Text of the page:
Hyderabad, 1 August, 2019: As part of Microsoft’s AI Network for Healthcare initiative, Microsoft India and Apollo Hospitals Group on Thursday said they have joined hands to set up a National Clinical Coordination Committee for AI-powered Cardiovascular Disease Risk Score API.
The coordination committee will be assisting the core team at Apollo Hospitals and Microsoft by providing guidance on all cardiology and cardiovascular-related artificial intelligence projects; insights on developing clinical algorithm and treatment guidelines based on the inferences of national, multi-centre prospective study, a release said here.
“The NCCC is a great step forward as part of our partnership with Apollo. We are also engaging global consortium partners to scale the AI-powered API (application programme interface),” Microsoft, Cloud & Enterprise, Corporate Vice President, Anil Bhansali said.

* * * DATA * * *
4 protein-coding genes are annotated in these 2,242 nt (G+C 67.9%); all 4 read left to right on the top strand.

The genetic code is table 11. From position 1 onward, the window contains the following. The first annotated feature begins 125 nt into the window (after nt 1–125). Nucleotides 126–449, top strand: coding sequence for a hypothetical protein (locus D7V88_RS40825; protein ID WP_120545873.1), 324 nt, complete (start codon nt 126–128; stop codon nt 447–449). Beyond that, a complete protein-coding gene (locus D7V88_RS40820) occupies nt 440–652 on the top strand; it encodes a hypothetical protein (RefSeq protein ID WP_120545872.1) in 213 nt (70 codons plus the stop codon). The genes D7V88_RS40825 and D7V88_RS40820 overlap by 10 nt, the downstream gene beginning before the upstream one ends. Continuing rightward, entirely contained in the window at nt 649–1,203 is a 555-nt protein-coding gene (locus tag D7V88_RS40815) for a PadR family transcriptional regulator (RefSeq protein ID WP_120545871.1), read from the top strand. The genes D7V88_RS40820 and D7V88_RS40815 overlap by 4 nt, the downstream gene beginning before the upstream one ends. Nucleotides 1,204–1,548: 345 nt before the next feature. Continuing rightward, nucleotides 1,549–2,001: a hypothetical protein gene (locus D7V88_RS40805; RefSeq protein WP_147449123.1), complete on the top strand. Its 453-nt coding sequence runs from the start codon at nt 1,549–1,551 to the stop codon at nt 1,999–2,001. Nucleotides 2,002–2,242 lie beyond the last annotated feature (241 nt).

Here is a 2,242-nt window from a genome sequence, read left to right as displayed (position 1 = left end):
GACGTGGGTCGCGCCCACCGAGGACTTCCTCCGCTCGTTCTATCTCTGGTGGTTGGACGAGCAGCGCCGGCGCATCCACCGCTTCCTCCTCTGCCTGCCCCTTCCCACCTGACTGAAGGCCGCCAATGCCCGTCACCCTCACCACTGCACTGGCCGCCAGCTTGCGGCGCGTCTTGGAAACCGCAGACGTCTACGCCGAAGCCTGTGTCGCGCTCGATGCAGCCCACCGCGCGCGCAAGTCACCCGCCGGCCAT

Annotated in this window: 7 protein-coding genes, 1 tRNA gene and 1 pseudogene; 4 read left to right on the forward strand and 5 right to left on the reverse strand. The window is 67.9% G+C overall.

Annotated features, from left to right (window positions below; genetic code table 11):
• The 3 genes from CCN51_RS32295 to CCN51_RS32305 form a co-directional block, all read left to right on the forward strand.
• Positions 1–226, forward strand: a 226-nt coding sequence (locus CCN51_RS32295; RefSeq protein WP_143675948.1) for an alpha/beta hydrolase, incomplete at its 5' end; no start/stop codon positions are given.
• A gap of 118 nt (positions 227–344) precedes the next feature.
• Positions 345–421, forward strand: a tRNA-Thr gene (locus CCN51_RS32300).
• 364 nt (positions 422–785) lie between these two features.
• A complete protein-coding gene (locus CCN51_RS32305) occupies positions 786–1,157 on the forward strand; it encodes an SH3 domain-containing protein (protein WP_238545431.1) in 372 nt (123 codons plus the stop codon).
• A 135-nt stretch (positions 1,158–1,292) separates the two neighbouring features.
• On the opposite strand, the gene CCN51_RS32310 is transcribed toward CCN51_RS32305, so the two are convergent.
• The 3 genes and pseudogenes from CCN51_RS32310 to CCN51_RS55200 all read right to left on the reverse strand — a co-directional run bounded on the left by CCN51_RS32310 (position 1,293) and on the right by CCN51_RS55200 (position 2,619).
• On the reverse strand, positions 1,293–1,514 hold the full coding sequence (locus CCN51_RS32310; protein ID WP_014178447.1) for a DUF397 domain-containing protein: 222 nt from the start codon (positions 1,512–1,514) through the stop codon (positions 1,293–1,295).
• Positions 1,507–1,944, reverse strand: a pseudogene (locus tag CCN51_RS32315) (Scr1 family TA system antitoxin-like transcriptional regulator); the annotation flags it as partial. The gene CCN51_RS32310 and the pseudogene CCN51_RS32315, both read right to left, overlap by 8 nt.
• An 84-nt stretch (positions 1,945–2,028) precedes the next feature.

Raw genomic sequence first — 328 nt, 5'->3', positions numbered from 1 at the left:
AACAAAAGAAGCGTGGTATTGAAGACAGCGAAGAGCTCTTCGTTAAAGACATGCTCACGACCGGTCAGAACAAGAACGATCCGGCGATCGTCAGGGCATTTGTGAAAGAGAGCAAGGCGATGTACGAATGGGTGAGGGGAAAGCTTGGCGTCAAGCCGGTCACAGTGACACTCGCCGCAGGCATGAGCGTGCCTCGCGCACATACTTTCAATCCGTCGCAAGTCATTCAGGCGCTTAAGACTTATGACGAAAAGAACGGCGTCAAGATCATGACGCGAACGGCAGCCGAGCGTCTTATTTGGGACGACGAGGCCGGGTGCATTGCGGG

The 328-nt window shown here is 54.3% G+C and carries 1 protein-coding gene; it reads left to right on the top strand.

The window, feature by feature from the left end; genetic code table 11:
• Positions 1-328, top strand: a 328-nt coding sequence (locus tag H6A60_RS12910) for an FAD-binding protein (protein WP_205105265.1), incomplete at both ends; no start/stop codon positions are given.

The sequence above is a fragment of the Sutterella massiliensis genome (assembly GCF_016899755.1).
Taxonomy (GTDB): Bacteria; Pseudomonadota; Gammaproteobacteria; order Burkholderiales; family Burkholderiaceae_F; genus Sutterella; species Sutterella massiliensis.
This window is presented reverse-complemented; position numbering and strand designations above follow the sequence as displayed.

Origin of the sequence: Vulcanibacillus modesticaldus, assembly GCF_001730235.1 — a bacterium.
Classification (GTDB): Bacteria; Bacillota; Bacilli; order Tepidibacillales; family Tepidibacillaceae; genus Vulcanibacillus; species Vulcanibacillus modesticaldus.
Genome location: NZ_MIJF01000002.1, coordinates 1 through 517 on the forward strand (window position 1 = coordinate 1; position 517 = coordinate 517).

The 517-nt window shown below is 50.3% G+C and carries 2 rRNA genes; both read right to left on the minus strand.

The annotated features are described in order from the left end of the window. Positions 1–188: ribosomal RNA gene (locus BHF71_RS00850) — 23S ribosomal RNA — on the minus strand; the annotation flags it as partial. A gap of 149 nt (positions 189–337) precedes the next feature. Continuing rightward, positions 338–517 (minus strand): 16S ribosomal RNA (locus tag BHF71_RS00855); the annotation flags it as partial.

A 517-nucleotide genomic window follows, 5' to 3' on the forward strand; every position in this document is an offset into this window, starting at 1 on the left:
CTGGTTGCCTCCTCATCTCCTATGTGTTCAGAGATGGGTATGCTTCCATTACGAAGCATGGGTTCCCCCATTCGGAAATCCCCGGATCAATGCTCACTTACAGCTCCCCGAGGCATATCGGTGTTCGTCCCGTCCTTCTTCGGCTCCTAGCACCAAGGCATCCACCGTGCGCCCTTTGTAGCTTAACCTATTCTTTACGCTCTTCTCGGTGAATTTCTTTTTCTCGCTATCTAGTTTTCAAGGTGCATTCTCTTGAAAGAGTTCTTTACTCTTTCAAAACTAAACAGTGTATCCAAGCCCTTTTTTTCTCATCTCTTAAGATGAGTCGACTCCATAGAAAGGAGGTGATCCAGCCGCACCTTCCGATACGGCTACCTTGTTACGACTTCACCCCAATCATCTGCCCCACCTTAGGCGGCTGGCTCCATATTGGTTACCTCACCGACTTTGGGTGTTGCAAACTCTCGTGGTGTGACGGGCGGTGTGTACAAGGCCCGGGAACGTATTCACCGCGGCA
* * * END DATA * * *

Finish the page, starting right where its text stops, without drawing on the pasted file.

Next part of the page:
“We have already received approval for a pilot study and we hope that the findings will enable physicians to better understand the causes of CVDs in Indian population,” he added.
According to the release, Cardiovascular diseases (CVDs) are the biggest cause of mortality in India with nearly 25 per cent mortalities in the age group of 25 to 69 years.
The condition also seems to affect Indians at least a decade earlier as compared to the Europeans.
Given the high prevalence of CVDs among Indians, Apollo Hospitals and Microsoft India, in 2018, launched the first ever AI-powered CVD Risk Score API, designed specifically to predict the risk of cardiovascular disease in the Indian population, it said.
Built on Microsoft Azure, the API aims to determine a more accurate CVD risk score for the Indian population taking into consideration risk factors including lifestyle attributes like diet, tobacco and smoking preferences, physical activity and psychological stress and anxiety.
Speaking about the National Clinical Coordination Committee, Apollo Hospitals Group, Joint Managing Director, Sangita Reddy, said, “The NCCC will help us immensely in our fight against the rising tsunami of Non-Communicable Diseases (NCDs).